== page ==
[0045] In reference to FIG. 5 and in accordance with an embodiment of the present invention, a latched sense amplifier is not utilized. Rather, the appropriate address signal on address lines 552, 554 is provided to allow a read operation of bit lines 540, 542 without latching the data. Specifically, a data signal on bit line 540 passes through transistors 528 and 530, which form a transmission gate, and then is buffered by a buffer circuit 536 and driven out on output data line 538. Buffer circuit 536 represents a buffer, such as an inverter or a serial coupled pair of inverters (e.g., configured such as inverters 546 and 548), to receive and drive out the data value on bit line 540 onto output data line 538.

[0046] Transistors 524 and 526 serve to equalize and/or speed up a rise/fall time of signal levels on bit lines 540 and 542. Specifically, a data signal on bit line 540 and its complement on bit line 542 control transistors 524 and 526, respectively. If the data signal is a logical high value on bit line 540 for example, then transistor 524 will be switched off while transistor 526, which receives a complement of the data signal (i.e., a logical low value) from bit line 542, will begin to switch on as the data signal values on bit lines 540, 542 transition to their final (charged) value. Transistor 526 will thus assist bit line 540 in charging to a logical high value and provide buffer circuit 536 with the proper signal value.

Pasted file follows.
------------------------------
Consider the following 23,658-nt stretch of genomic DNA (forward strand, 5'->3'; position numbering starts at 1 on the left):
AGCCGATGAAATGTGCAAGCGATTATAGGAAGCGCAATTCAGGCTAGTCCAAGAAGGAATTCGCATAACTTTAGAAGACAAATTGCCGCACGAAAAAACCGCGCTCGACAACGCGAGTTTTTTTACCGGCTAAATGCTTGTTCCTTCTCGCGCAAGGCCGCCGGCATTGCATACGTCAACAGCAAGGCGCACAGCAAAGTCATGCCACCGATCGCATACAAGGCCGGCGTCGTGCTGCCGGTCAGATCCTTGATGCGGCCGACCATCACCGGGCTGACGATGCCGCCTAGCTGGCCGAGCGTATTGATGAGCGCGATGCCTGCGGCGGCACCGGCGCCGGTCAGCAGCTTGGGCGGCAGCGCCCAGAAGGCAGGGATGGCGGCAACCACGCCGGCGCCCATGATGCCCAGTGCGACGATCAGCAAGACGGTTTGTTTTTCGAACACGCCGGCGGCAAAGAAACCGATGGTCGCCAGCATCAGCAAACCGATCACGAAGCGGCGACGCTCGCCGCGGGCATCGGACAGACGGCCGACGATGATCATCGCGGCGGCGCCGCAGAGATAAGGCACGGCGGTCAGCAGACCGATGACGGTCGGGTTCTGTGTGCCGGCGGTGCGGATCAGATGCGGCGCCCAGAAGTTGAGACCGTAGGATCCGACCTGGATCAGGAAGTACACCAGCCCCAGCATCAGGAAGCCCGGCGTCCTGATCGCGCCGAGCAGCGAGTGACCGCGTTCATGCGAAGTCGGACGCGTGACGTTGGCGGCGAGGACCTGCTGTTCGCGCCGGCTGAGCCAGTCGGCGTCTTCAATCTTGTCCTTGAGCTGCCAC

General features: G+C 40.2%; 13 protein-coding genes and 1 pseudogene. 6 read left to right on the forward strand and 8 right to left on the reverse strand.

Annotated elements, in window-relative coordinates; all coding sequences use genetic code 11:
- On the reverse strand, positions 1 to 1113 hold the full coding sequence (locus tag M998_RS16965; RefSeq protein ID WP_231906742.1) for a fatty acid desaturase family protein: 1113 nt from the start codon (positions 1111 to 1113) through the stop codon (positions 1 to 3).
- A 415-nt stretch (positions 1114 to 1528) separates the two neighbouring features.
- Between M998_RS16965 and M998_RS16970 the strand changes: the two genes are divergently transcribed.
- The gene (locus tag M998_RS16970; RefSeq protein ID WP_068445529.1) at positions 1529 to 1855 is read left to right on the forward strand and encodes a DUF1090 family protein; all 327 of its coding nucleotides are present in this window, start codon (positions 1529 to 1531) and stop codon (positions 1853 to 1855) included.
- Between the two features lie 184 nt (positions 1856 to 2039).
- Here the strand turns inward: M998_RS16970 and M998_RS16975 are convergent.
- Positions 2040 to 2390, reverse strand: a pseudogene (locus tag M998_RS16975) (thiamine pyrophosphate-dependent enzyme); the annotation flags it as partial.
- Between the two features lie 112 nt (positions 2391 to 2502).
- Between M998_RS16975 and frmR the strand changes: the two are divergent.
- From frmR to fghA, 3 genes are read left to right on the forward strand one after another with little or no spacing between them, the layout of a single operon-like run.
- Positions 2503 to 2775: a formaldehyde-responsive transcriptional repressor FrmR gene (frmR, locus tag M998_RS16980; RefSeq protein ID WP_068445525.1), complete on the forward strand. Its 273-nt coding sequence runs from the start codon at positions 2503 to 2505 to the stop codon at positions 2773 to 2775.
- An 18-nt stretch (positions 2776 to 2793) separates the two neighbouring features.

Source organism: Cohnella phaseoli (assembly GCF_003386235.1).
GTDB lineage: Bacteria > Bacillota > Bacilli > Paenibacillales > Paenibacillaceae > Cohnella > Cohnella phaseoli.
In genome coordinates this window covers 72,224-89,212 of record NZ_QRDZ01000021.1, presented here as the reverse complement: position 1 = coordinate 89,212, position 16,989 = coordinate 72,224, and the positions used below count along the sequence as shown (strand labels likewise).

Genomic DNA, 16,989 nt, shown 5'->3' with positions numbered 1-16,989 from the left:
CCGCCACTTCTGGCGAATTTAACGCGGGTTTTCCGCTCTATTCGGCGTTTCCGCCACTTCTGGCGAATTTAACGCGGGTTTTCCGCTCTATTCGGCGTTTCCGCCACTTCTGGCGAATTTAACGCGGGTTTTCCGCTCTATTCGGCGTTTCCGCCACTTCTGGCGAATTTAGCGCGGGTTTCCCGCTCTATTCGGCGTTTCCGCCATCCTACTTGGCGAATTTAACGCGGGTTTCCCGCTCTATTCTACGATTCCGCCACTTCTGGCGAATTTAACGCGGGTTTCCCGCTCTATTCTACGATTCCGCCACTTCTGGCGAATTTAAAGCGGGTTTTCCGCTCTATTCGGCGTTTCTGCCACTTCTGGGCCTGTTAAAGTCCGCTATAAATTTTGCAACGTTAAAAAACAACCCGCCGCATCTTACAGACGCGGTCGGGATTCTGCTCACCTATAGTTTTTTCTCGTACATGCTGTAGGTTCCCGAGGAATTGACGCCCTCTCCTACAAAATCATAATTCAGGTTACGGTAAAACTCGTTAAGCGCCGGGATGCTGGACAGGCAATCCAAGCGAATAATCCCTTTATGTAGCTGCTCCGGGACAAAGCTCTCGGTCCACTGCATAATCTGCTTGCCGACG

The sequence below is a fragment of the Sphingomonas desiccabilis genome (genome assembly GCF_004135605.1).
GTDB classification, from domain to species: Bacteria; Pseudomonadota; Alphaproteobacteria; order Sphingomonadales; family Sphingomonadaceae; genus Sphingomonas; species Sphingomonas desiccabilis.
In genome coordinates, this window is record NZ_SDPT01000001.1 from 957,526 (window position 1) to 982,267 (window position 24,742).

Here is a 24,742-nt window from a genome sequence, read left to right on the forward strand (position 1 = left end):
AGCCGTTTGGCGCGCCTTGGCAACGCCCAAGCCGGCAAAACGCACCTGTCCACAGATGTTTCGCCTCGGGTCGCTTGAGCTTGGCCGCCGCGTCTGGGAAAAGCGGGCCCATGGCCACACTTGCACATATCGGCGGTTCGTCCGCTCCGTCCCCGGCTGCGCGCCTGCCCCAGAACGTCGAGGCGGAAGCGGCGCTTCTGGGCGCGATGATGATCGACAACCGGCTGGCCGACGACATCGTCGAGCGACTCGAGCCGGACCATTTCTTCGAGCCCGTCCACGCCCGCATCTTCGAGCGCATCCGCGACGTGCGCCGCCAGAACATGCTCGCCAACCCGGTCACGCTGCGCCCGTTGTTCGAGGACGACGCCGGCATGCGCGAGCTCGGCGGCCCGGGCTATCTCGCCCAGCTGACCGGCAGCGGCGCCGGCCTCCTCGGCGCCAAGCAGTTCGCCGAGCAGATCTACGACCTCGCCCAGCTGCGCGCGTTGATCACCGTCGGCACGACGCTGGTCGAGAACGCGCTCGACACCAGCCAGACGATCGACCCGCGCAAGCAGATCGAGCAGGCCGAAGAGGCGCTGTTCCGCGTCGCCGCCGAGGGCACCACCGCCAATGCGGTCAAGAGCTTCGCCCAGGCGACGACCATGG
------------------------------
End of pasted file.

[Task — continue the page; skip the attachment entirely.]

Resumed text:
[0047] If the data signal is a logical low value on bit line 540 for example, then transistor 524 will begin to switch on while transistor 526 will begin to switch off. When transistor 524 switches on, transistor 524 helps bit line 542 switch transistor 526 off and likewise, if transistor 526 is switching on, then transistor 526 helps bit line 540 switch transistor 524 off. Consequently, the rise/fall time on bit lines 540, 542 is equalized by transistors 524, 526 and the time for buffer circuit 536 to receive the final value from bit line 540 is reduced.

[0048] The operation of R/W circuit 500 may be viewed as performing a differential write operation (using bit lines 540, 542) and a single-ended read operation (using bit line 540 to determine a stored data value). Even though noise coupling might cause a momentary error in the data output signal during a read operation, the correct data value will eventually be provided as an output signal as the bit lines reach their final values. The read access time may be slower relative to some conventional memory circuits, because the bit lines are not precharged before a read operation and an associated sense amplifier does not have positive feedback to read and latch the data. However, the resulting potential for increased logic utilization and enhanced interconnect capability provides significant advantages for design implementation and integrated circuit efficiencies.

[0049] Embodiments described above illustrate but do not limit the invention. It should also be understood that numerous modifications and variations are possible in accordance with the principles of the present invention. Accordingly, the scope of the invention is defined only by the following claims.

Classifications
U.S. Classification326/40
International ClassificationG11C5/02, G11C5/06
Cooperative ClassificationG11C5/063, G11C5/025
European ClassificationG11C5/02S, G11C5/06H